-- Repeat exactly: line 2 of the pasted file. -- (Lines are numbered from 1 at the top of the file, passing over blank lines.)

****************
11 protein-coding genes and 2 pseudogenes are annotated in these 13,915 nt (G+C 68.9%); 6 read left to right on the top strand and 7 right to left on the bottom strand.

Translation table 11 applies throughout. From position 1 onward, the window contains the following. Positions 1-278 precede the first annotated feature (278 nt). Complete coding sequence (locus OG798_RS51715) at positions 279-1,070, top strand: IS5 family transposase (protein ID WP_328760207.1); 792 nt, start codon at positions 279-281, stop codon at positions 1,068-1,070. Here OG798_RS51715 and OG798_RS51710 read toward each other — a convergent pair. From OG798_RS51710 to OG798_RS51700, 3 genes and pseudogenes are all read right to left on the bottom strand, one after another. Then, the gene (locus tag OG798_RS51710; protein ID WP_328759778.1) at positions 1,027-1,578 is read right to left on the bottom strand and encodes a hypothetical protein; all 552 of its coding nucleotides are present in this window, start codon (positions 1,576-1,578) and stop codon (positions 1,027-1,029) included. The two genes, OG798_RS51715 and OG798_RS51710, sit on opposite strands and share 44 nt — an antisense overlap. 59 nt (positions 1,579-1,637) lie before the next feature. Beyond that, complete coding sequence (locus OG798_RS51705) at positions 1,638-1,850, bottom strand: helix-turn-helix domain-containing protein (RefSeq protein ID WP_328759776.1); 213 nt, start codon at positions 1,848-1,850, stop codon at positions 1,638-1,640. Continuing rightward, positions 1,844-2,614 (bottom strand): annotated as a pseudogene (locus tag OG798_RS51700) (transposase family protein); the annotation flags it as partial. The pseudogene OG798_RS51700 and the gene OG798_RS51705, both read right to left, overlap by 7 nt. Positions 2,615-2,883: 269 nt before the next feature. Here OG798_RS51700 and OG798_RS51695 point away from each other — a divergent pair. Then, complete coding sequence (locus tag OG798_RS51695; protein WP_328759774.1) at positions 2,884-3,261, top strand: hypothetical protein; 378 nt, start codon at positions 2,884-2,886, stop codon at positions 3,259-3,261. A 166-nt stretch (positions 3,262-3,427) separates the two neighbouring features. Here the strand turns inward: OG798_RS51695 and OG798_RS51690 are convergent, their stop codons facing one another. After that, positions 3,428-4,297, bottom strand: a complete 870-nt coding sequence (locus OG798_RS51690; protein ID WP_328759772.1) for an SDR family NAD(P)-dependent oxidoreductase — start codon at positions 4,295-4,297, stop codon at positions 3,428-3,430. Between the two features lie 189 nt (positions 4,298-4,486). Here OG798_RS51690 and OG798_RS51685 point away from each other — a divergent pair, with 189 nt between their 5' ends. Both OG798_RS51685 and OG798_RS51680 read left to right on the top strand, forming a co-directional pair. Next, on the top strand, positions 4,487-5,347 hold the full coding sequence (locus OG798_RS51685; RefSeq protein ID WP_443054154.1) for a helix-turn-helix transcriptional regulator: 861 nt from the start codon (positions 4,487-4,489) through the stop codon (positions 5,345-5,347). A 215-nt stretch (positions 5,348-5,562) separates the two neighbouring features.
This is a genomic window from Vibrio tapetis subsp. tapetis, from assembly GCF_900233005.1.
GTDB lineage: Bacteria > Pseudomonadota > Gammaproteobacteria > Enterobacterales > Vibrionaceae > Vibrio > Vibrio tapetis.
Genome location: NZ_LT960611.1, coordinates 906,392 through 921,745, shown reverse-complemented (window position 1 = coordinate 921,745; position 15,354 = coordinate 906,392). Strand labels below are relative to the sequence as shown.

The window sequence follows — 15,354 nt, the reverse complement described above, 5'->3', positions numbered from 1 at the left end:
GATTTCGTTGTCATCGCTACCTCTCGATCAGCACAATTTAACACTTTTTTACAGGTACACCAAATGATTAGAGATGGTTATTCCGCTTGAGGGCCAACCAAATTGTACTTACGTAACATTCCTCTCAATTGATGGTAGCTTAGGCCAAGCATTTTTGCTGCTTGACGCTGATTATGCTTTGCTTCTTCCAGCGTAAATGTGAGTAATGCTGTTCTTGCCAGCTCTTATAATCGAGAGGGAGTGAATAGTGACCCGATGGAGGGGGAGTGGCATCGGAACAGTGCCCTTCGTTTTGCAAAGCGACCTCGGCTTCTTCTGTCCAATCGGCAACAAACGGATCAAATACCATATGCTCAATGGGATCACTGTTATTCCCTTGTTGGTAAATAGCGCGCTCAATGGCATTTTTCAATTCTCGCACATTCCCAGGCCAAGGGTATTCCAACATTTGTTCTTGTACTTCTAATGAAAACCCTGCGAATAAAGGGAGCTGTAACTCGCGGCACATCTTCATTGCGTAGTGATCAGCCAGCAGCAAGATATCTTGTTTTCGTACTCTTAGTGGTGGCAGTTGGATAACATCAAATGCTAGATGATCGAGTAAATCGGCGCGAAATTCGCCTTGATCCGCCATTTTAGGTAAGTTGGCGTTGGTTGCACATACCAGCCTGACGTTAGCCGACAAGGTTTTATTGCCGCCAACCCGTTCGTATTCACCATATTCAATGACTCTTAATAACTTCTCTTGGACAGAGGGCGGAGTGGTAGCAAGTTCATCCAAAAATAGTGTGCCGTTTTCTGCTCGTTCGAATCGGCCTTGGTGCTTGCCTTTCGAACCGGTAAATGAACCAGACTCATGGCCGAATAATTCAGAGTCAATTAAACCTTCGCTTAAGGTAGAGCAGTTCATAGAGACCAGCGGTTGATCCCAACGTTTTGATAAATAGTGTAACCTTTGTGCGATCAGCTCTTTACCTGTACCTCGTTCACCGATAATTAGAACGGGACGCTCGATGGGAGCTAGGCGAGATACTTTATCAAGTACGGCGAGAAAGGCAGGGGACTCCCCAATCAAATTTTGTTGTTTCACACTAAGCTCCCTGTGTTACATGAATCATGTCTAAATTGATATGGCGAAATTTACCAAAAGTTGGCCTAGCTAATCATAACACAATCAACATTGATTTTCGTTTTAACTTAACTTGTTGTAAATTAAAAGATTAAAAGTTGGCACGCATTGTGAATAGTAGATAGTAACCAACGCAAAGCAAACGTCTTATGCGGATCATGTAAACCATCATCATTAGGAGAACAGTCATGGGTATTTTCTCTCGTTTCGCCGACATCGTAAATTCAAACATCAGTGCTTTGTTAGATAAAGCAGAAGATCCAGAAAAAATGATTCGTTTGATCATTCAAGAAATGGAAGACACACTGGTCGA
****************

Translation table 11 applies throughout. From position 1 onward, the window contains the following. Positions 1-278 precede the first annotated feature (278 nt). Complete coding sequence (locus OG798_RS51715) at positions 279-1,070, top strand: IS5 family transposase (protein ID WP_328760207.1); 792 nt, start codon at positions 279-281, stop codon at positions 1,068-1,070. Here OG798_RS51715 and OG798_RS51710 read toward each other — a convergent pair. From OG798_RS51710 to OG798_RS51700, 3 genes and pseudogenes are all read right to left on the bottom strand, one after another. Then, the gene (locus tag OG798_RS51710; protein ID WP_328759778.1) at positions 1,027-1,578 is read right to left on the bottom strand and encodes a hypothetical protein; all 552 of its coding nucleotides are present in this window, start codon (positions 1,576-1,578) and stop codon (positions 1,027-1,029) included. The two genes, OG798_RS51715 and OG798_RS51710, sit on opposite strands and share 44 nt — an antisense overlap. 59 nt (positions 1,579-1,637) lie before the next feature. Beyond that, complete coding sequence (locus OG798_RS51705) at positions 1,638-1,850, bottom strand: helix-turn-helix domain-containing protein (RefSeq protein ID WP_328759776.1); 213 nt, start codon at positions 1,848-1,850, stop codon at positions 1,638-1,640. Continuing rightward, positions 1,844-2,614 (bottom strand): annotated as a pseudogene (locus tag OG798_RS51700) (transposase family protein); the annotation flags it as partial. The pseudogene OG798_RS51700 and the gene OG798_RS51705, both read right to left, overlap by 7 nt. Positions 2,615-2,883: 269 nt before the next feature. Here OG798_RS51700 and OG798_RS51695 point away from each other — a divergent pair. Then, complete coding sequence (locus tag OG798_RS51695; protein WP_328759774.1) at positions 2,884-3,261, top strand: hypothetical protein; 378 nt, start codon at positions 2,884-2,886, stop codon at positions 3,259-3,261. A 166-nt stretch (positions 3,262-3,427) separates the two neighbouring features. Here the strand turns inward: OG798_RS51695 and OG798_RS51690 are convergent, their stop codons facing one another. After that, positions 3,428-4,297, bottom strand: a complete 870-nt coding sequence (locus OG798_RS51690; protein ID WP_328759772.1) for an SDR family NAD(P)-dependent oxidoreductase — start codon at positions 4,295-4,297, stop codon at positions 3,428-3,430. Between the two features lie 189 nt (positions 4,298-4,486). Here OG798_RS51690 and OG798_RS51685 point away from each other — a divergent pair, with 189 nt between their 5' ends. Both OG798_RS51685 and OG798_RS51680 read left to right on the top strand, forming a co-directional pair. Next, on the top strand, positions 4,487-5,347 hold the full coding sequence (locus OG798_RS51685; RefSeq protein ID WP_443054154.1) for a helix-turn-helix transcriptional regulator: 861 nt from the start codon (positions 4,487-4,489) through the stop codon (positions 5,345-5,347). A 215-nt stretch (positions 5,348-5,562) separates the two neighbouring features.